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Miss Manners: Greet in-person family before electronic visitors

UPDATED: Fri., Jan. 12, 2018

By Judith Martin, Nicholas Ivor Martin and Jacobina Martin Andrews McMeel Syndication

DEAR MISS MANNERS: Upon returning home from a 20,000-mile business trip, I immediately lifted my yearling son and began enjoying the moment with him. My wife, who was on a video conference with her parents, interrupted to insist that I was being “extremely rude” not to greet her and them first.

Aside from Miss Manners’ insistence that it’s rude to point out others’ rudeness, would she grant a bit of indulgence for excited young children and fathers?

GENTLE READER: Human interaction takes precedence over electronic (although the retail and business world would have you think otherwise), so it was actually your wife’s second transgression not to have excused herself for a moment to greet you. How polite of you not to have pointed that out.

In the future, however, to make all parties happy, Miss Manners recommends that you say a quick hello to all electronic visitors as you run to hug your son – and then come back later to finish the conversation.

DEAR MISS MANNERS: A few months back, I attended a family friend’s wedding. I gave cash as my gift. I received a phone call from the mother of the bride a few days later, and was informed that about 10 envelopes from the wedding went missing. Mine included.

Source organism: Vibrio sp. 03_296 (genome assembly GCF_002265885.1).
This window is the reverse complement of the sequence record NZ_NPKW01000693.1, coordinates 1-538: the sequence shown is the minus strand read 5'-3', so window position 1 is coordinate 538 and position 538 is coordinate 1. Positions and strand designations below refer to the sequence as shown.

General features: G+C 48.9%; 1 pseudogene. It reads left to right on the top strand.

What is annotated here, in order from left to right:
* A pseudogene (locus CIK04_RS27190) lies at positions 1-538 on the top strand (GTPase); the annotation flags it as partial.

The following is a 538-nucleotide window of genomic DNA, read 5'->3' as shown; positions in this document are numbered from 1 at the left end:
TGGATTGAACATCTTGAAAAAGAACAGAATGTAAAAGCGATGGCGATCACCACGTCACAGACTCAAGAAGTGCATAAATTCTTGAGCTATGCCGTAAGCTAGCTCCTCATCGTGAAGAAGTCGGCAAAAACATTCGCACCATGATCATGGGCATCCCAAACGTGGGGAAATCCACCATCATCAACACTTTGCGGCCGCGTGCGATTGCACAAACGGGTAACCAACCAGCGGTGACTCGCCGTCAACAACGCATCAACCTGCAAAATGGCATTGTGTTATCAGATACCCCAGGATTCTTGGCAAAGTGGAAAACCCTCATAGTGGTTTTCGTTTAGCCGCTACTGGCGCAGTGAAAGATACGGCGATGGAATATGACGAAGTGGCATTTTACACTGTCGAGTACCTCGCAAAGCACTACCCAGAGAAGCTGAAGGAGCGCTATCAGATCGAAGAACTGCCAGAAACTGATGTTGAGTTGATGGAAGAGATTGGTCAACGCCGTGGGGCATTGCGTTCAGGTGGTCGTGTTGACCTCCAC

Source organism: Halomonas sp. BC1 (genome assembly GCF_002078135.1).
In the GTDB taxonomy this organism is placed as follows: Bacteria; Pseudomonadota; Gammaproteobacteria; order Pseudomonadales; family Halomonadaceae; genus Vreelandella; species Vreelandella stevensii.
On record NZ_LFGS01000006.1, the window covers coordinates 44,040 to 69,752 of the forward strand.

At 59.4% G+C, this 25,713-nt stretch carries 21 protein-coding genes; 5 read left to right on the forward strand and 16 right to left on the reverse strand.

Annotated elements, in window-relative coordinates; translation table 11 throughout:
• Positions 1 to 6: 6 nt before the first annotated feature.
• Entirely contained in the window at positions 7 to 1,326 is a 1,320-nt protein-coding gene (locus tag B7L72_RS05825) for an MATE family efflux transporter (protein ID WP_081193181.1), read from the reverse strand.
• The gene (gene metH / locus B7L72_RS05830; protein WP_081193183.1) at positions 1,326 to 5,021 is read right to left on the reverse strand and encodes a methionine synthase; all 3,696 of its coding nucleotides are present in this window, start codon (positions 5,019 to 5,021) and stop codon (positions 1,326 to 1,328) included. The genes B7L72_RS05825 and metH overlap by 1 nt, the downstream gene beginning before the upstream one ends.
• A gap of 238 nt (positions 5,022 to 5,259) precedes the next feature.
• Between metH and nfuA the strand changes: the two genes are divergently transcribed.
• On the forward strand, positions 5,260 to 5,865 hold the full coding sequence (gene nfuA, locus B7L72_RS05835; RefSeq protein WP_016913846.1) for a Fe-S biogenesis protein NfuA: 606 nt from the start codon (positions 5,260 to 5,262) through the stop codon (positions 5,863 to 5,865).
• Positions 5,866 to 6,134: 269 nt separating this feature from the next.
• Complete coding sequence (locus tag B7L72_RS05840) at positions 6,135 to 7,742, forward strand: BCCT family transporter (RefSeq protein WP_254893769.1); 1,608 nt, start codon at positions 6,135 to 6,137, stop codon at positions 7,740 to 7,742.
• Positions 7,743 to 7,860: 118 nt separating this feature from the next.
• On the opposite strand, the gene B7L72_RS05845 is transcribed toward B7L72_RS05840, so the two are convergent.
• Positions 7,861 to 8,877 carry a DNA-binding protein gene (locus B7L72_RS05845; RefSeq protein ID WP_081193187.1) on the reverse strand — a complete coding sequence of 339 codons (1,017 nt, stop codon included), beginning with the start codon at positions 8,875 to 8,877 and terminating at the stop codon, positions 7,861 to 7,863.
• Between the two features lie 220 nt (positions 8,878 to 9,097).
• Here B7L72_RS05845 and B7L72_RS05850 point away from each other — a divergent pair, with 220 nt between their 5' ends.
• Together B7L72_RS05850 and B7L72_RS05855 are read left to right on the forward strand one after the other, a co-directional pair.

It was heavily implied that I should re-give my original gift. I explained it was cash, and I was rudely cut off. Since then, the family has cut contact with me. Was I obligated to give my gift again?

GENTLE READER: No. But Miss Manners cannot help pointing out what a compelling argument this is against giving cash as a present. Or being friends with people who are so willing to extort it.

DEAR MISS MANNERS: As a private duty nurse, I assist a disabled person with dressing, appointments and meals while his wife is at work (I prepare the meals for the patient and myself). When his wife arrives home from work, she insists on paying for my services just before I leave, and she often brings supper with her. I feel as if I have invited myself to dinner and am invading family time. My commute to their home is more than 30 minutes, so I cannot just pick up my check later. Will you suggest an appropriate way to excuse myself and receive payment?

GENTLE READER: It is difficult for Miss Manners to determine if you are truly worried about infringing on family time or would rather not conflate your professional duties with social ones. Both are valid, they just require different answers.

If the former, it is possible that the couple might actually enjoy your company and relish the break in their routine. You may accept their invitation without worry if you are so inclined.

But if you are asking how to politely make a quick, polite getaway while also getting paid in a timely manner, you may say, “I would love to join you, but I am afraid I have a prior commitment” – even if that commitment is to your television.

Please send your questions to Miss Manners at her website,; to her email,; or through postal mail to Miss Manners, Andrews McMeel Syndication, 1130 Walnut St., Kansas City, MO 64106.

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